In 1962, my father bought out his partners and became the sole owner of Lee’s Garden, a Chinese-Canadian restaurant on Park Avenue in Montreal. With my mother managing the kitchen and my dad out front with the customers, the restaurant opened early in the morning until the wee morning hours the next day. Neither rain, nor sleet nor snow nor hail could keep the restaurant closed. Customers could always count on a hot bowl of won ton soup, egg rolls with plum sauce, a platter of almond ding, Cantonese chow mein or any other Chinese-Canadian dish 365 days a year.
Preparations for Christmas began in September when my father placed his order for calendars with a printer in Hong Kong. In November, Canada Post delivered boxes of wall calendars featuring pretty Chinese woman wearing “teong sam,” the short-sleeved, tight fitting, satin dresses with the mandarin collar. Then on December 1st, calendars were rolled-up and slipped inside every bag of take-out, to thank customers for their business during the past year and to wish them the best in the new one. Like Santa pouring over the naughty and nice list, a list was dutifully kept of every family who received a calendar to ensure there wasn’t any duplication.
When the time came to put up the tree, my father bought the biggest one he could find at the neighbourhood tree seller for five dollars. He and my brother grappled with a tree that seemed determined not to come inside. When they finally made it through the front door, it took the help of the waiter plus a cook or two to get it upright and to screw it into the metal stand. Breathless from exertion, everyone stepped back to admire the tree.
My dad would always say, “Looks good,” even if one side had a bare spot that would have to be turned to the wall. The tree had a special place in the corner, in the little waiting area beside the front entrance. The tree would be at least as tall as the doorway with plenty of room between the tree top and the high ceiling for the star.
First order of business was to water the tree. Then, dusty boxes filled with decorations were brought upstairs from storage. My dad connected strings of lights into extension cords that would make a modern day fire official cringe. We crossed our fingers praying that none of the bulbs were burnt out or else someone would have the tedious job of checking them one by one. Cheers mingled with sighs of relief when the lights glowed. As we decorated the tree with garland, glass ornaments, tinsel and a foil star from Woolworth’s, statues of the three Buddhas of health, wealth and happiness smiled at us from their perch on the shelf above the counter.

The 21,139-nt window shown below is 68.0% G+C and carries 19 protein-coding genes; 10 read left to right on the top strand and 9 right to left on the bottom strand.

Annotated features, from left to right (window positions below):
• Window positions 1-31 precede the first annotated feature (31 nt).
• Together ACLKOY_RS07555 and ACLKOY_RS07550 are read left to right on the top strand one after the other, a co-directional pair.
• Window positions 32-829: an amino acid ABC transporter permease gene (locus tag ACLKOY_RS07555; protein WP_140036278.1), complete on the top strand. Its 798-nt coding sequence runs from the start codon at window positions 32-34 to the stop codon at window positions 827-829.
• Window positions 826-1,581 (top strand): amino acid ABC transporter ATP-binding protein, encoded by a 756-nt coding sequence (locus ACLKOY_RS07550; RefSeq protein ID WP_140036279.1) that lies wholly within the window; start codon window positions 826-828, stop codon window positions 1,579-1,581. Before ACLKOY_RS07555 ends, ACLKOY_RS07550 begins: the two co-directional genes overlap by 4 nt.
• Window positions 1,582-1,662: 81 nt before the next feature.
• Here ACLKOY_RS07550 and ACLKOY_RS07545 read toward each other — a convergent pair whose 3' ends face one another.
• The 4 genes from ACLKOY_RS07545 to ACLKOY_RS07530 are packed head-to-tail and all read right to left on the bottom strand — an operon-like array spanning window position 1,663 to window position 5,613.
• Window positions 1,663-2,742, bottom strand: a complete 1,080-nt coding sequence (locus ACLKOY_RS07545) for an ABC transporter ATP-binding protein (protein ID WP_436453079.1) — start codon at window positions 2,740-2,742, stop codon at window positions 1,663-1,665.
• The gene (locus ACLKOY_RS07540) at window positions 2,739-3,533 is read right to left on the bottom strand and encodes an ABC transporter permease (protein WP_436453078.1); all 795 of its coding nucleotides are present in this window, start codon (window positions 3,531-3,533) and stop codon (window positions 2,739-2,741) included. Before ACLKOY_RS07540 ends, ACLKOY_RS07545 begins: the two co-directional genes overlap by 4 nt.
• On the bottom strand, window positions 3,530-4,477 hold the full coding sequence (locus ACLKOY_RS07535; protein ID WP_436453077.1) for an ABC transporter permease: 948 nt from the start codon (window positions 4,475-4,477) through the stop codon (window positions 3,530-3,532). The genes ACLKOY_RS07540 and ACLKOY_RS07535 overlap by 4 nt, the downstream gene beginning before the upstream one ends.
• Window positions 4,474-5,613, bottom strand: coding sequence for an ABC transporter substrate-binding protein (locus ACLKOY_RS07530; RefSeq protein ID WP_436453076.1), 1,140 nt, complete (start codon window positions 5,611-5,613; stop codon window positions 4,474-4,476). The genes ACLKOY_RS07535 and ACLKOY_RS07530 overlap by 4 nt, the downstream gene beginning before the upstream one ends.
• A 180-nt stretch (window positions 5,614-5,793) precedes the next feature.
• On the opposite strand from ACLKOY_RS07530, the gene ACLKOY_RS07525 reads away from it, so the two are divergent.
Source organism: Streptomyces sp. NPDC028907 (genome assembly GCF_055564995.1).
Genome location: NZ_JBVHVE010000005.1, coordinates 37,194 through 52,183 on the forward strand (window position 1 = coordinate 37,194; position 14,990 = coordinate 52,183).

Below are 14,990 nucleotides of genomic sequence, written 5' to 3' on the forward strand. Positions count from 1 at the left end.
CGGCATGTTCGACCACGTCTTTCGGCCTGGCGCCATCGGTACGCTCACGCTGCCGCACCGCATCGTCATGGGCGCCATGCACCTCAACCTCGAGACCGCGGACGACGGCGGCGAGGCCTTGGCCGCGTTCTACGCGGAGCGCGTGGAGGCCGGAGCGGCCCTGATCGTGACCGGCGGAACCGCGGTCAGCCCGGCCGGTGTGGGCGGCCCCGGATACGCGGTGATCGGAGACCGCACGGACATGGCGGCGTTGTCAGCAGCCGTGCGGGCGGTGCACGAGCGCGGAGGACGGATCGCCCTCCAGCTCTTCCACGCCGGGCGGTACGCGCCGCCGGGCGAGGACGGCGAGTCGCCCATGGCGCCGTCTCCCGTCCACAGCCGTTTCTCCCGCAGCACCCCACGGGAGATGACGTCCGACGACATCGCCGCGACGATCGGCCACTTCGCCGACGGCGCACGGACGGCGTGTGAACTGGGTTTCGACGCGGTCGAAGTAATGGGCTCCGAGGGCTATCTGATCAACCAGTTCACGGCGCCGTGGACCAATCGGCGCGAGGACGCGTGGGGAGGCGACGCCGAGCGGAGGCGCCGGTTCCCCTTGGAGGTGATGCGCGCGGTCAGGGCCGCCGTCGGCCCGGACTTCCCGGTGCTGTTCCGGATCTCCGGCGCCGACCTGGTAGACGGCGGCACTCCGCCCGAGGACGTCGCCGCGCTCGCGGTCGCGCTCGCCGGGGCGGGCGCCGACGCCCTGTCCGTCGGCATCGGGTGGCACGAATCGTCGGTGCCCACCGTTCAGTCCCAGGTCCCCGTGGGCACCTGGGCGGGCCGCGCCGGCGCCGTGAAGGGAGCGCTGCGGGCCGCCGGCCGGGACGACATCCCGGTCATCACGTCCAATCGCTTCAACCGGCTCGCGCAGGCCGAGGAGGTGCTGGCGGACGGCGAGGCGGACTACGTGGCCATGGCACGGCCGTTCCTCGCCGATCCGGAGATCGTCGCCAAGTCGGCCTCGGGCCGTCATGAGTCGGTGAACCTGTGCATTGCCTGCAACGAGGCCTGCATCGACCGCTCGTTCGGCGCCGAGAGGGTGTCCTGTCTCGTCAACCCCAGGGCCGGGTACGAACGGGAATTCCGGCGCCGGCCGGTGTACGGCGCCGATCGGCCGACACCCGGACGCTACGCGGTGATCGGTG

On Christmas Eve, my father typed up the Christmas special my mother had planned. Like the other daily specials it included won ton soup, egg rolls, chicken fried rice and a choice from two other dishes. Dessert was either red or green Jell-O with a dollop of whipped cream. That was the Christmas touch.
My dad prepared the menu for the daily specials like this: he rolled two small sheets of paper with a piece of carbon paper in the middle into the old Underwood typewriter. Using two fingers, he typed out the Christmas special without making a single mistake. Then he’d get the jelly pan with the thick layer of gelatine from the refrigerator. The carbon copy of the daily special was carefully placed face down onto the gelatine. Then he gently rubbed his fingers over the entire sheet of paper several times. When he peeled the paper off, a mirror image of the daily special was left on the gelatine. Then he placed a blank rectangular sheet of paper over the exact same spot using the side of the pan to keep it straight and again gently rubbed his fingers back and forth over the entire sheet of paper. This time, when he peeled the paper from the gelatine, he had a perfect carbon copy of the Christmas special. He continued rubbing sheets of paper on the gelatine until he had printed enough copies for all the menus. Then, he cleaned the gelatine with water and put it back into the refrigerator, ready to be used the next day.
Christmas morning, the restaurant opened at ten instead of eight, affording my parents a bit of time with my brother, my sister and me to open presents at home. The smell of fresh coffee brewing greeted customers along with smiles and a cheerful “Melly Clistmas.” By noon, there was a steady stream of customers. The Christmas special was a popular choice.